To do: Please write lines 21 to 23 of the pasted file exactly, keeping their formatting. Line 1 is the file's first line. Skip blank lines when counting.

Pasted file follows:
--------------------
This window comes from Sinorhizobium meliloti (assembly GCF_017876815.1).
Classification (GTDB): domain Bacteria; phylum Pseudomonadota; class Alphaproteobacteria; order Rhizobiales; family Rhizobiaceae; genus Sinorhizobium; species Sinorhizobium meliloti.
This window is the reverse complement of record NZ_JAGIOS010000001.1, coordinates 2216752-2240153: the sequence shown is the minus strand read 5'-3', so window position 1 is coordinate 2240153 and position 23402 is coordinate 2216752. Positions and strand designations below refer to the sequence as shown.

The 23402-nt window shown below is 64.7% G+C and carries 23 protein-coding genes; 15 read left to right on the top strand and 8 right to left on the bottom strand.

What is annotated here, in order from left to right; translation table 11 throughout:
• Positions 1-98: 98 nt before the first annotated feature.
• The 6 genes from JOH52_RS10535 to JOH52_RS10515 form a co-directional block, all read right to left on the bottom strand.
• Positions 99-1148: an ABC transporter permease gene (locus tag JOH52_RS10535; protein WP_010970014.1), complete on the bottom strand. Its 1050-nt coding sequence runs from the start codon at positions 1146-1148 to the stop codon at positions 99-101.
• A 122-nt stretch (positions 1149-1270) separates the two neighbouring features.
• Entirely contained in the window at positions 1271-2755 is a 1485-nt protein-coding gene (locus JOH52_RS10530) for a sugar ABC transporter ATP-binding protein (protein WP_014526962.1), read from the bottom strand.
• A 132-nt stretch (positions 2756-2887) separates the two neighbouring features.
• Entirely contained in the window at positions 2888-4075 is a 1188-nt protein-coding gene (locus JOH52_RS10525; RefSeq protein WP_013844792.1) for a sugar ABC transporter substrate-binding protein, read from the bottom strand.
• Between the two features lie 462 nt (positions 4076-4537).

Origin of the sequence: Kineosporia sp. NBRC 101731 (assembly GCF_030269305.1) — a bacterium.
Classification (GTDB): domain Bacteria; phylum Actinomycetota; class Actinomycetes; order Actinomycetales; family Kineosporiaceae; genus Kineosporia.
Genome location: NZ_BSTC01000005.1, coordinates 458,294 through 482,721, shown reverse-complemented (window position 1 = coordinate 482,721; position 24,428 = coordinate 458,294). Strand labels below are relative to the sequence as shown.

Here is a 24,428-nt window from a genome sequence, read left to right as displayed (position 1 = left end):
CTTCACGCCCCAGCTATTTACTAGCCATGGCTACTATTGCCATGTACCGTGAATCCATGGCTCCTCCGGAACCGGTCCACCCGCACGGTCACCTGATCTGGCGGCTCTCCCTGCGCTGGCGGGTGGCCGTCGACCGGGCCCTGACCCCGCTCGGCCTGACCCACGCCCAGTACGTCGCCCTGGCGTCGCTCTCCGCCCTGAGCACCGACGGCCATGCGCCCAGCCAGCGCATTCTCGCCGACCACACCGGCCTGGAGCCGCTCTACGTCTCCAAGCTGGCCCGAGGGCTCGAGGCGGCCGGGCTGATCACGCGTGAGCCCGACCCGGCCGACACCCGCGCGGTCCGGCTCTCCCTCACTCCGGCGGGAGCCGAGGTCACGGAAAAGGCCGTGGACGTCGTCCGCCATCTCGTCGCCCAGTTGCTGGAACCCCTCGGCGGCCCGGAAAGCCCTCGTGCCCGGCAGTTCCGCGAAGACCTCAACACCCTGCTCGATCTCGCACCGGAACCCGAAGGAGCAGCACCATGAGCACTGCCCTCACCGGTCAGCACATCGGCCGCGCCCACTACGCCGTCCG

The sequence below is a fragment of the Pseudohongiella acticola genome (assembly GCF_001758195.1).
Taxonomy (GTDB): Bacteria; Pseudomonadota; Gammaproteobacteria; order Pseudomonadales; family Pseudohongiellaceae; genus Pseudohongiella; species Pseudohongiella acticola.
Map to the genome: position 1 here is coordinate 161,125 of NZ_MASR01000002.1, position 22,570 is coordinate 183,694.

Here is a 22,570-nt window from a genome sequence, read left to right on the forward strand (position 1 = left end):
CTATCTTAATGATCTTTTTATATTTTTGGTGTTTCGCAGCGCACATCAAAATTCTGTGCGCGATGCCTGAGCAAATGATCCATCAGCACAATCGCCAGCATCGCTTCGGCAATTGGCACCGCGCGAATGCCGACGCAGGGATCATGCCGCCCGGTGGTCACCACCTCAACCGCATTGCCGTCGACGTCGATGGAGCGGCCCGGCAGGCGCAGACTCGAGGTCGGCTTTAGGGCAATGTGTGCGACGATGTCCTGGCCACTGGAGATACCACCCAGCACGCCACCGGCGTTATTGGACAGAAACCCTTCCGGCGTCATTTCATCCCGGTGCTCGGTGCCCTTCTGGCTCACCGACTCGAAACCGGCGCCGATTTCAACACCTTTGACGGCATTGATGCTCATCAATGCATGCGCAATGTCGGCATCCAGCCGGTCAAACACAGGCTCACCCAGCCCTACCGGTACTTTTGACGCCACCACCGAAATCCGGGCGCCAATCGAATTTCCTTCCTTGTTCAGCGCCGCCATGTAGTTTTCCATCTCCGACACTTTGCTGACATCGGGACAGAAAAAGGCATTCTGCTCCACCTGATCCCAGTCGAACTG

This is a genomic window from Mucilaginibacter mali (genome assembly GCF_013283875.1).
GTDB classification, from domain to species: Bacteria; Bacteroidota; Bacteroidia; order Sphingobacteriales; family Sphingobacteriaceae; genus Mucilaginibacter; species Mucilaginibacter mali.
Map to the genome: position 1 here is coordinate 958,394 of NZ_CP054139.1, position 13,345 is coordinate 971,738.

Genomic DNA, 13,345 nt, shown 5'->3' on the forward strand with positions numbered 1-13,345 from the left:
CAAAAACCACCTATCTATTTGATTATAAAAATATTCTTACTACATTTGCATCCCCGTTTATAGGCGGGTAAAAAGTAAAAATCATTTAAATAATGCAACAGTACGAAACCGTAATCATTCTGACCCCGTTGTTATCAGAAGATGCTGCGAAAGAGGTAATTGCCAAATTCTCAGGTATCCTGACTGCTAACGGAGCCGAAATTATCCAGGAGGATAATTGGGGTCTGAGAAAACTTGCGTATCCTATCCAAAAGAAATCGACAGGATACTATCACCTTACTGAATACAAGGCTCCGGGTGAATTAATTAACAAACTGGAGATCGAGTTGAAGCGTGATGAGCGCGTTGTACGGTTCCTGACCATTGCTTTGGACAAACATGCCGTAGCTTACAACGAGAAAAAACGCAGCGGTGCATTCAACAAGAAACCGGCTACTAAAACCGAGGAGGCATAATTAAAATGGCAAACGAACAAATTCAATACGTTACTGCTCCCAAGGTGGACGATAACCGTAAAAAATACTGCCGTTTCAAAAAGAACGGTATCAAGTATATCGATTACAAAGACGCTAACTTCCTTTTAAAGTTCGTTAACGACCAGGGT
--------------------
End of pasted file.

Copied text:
Map to the genome: position 1 here is coordinate 161,125 of NZ_MASR01000002.1, position 22,570 is coordinate 183,694.

Here is a 22,570-nt window from a genome sequence, read left to right on the forward strand (position 1 = left end):
CTATCTTAATGATCTTTTTATATTTTTGGTGTTTCGCAGCGCACATCAAAATTCTGTGCGCGATGCCTGAGCAAATGATCCATCAGCACAATCGCCAGCATCGCTTCGGCAATTGGCACCGCGCGAATGCCGACGCAGGGATCATGCCGCCCGGTGGTCACCACCTCAACCGCATTGCCGTCGACGTCGATGGAGCGGCCCGGCAGGCGCAGACTCGAGGTCGGCTTTAGGGCAATGTGTGCGACGATGTCCTGGCCACTGGAGATACCACCCAGCACGCCACCGGCGTTATTGGACAGAAACCCTTCCGGCGTCATTTCATCCCGGTGCTCGGTGCCCTTCTGGCTCACCGACTCGAAACCGGCGCCGATTTCAACACCTTTGACGGCATTGATGCTCATCAATGCATGCGCAATGTCGGCATCCAGCCGGTCAAACACAGGCTCACCCAGCCCTACCGGTACTTTTGACGCCACCACCGAAATCCGGGCGCCAATCGAATTTCCTTCCTTGTTCAGCGCCGCCATGTAGTTTTCCATCTCCGACACTTTGCTGACATCGGGACAGAAAAAGGCATTCTGCTCCACCTGATCCCAGTCGAACTG